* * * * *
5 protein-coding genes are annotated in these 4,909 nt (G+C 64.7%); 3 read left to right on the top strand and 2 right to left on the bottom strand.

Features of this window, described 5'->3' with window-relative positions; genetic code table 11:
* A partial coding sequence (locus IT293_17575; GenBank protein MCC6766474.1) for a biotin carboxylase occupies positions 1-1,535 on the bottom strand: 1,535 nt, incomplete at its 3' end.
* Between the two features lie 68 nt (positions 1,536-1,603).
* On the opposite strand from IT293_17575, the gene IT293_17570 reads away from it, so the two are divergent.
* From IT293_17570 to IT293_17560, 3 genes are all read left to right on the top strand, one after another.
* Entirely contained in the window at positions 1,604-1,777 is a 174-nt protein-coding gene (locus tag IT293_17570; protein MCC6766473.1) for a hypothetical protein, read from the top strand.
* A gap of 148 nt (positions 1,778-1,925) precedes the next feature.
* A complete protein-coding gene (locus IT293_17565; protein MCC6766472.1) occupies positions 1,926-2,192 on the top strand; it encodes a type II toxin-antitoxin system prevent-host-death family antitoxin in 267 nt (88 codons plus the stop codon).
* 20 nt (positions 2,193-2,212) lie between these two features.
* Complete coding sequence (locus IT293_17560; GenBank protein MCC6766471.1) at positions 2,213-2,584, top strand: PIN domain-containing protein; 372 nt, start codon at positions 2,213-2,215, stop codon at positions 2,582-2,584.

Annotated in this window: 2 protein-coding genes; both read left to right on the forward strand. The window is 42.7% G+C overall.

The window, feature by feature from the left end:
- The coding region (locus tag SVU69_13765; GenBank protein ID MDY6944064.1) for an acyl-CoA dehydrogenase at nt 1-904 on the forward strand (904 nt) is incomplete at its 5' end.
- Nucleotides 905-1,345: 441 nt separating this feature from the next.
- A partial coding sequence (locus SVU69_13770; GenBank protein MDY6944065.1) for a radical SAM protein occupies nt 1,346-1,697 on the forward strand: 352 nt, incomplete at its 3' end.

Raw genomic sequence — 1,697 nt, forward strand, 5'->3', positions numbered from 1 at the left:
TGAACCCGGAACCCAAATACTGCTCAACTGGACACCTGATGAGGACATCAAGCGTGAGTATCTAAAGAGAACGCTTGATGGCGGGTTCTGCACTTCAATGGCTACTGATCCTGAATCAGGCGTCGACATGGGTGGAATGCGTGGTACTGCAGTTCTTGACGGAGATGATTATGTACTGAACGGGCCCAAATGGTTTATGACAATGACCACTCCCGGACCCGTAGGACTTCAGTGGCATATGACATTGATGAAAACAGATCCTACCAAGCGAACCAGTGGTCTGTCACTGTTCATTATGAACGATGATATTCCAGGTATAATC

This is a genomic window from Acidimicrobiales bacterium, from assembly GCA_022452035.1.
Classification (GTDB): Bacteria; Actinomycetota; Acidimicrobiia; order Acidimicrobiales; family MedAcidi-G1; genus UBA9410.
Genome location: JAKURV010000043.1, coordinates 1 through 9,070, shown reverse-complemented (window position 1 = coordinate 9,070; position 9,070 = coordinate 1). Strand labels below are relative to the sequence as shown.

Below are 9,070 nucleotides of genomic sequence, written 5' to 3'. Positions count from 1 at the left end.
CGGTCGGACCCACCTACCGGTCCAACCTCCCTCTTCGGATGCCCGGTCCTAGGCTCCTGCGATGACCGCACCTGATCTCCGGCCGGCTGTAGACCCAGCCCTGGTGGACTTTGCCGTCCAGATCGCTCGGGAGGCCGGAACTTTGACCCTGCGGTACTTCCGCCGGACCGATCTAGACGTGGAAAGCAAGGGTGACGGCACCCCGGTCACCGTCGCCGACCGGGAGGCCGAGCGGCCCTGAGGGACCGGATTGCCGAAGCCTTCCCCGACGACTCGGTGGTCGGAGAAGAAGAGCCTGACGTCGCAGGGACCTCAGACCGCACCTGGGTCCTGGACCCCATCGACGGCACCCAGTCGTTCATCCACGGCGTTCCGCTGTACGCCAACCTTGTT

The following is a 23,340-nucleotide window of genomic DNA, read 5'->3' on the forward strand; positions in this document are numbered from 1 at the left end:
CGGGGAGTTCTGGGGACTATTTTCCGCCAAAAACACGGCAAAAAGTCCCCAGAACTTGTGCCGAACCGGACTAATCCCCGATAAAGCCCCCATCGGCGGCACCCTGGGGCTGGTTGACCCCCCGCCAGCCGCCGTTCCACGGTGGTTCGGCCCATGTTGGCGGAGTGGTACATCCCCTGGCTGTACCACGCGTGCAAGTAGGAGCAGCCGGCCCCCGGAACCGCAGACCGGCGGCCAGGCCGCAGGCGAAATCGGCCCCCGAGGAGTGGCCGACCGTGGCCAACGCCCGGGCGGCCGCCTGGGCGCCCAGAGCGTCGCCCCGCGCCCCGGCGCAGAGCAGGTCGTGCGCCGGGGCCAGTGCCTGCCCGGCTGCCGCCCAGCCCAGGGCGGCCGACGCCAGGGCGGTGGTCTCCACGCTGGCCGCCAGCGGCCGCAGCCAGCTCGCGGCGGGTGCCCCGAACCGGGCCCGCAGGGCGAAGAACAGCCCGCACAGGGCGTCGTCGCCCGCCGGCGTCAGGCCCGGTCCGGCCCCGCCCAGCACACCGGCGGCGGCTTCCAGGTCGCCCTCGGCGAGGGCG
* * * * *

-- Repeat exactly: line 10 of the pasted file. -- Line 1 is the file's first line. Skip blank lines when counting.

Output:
* 20 nt (positions 2,193-2,212) lie between these two features.